With that in mind lets say a tablesaw used is 500 value. now if the motor is shot and lets guess a new one is 200. then lets say you may spend 50 to replace other metal parts. 50 for belts and pulleys for the new motor. And then add 50 for paint,sandpaper. So now you have roughly a saw with a value of 500-200-50-50-50 you now have a worth of 150. So 200 not a good price but 100 would be good. get the idea? Hopefully I have explained it good. I usually go with the half price rule then add or take away depending on how it looks.

This is how I size them up. I have passed on a lot and got some. But if you go in and if he will work with you point out the costs and you might get it less. Then who knows you might get the saw for 100 or less and find another motor used for 50 and it may only need painting and cleaning. My powermatic fence never worked good until I made a spacer like was originally on it and now it works good. My delta lathe was a freebee but it was completely rusted up. I used the electrolsys method to clean it and afterwards it was completely loose. The bearings were even perfect. I put a used freebee motor on it and all I have in it is about 8 bucks for a new pulley for the motor. You also may want to keep an eye on craigslist in other cities around you and ebay. Thats another way to get a idea of value.

If the average value of a tool new is 1000 but the average cost of a used one goes for 350 on ebay or craigslist I then use the value of 350 instead of 500. I do a lot of searching and looking at items before I actually get one. I passed on a few scroll saws before I found a delta 24 inch which was exactly like I wanted. I paid 75 then put another 20 in for belt,paint and oil. So you are off to a good start on finding one used by checking for advice and seeing whats out there. Rebuilding them can be rewarding but can be a pain as well. To see what you can do with a machine check out my scroll saw with before and after pictures. Check out my other tools in the other albums.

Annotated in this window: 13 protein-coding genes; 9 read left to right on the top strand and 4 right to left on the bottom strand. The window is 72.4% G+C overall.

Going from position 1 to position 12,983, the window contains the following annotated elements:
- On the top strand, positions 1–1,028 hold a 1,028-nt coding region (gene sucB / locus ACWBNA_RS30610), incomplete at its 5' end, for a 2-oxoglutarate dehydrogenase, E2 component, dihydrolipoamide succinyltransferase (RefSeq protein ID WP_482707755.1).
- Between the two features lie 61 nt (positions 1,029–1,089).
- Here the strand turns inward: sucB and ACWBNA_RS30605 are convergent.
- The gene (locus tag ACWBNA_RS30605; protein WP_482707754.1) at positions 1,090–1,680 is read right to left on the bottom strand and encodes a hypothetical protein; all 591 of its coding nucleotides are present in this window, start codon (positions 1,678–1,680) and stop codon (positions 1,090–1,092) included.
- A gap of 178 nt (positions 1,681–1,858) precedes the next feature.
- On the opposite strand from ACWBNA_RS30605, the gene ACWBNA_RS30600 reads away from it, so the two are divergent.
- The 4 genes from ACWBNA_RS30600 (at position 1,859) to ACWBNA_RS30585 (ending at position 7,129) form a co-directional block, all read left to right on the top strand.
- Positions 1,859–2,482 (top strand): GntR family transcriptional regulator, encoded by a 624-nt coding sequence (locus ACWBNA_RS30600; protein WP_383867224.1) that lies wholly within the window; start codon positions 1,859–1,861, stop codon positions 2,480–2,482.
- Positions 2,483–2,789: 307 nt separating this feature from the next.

They are at
P.S. my shop is a lot cleaner than the pictures, I was cleaning then and had it real messy.

View teejay's profile


95 posts in 2690 days

#6 posted 01-03-2010 06:47 PM

thanks for the advice willy. I don’t think I’m gonna get the saw pictured. I will still look around, I’m still hoping for a return email re: the saw, planer, jointer I found. I hope that I can get a deal on that and I will splurge and go for it.

I bring questions here because I know there are a lot of guys who have done this for much longer than me and your wisdom is much appreciated.

thank you.

View SteveMI's profile


949 posts in 2718 days

#7 posted 01-03-2010 07:19 PM


For us without a full commercial business, that is a great logic and thought process. Not with as much thought, I bought a emerson/craftsman TS in fair condition with an upgraded fence. Only needed minor adjustment to the fence. Can resaw 6” wide that only need a minimal pass through the planer or can make paper thin edge banding. Has worked fine for me and I plan to do complete dissassembly, lube and paint in the spring.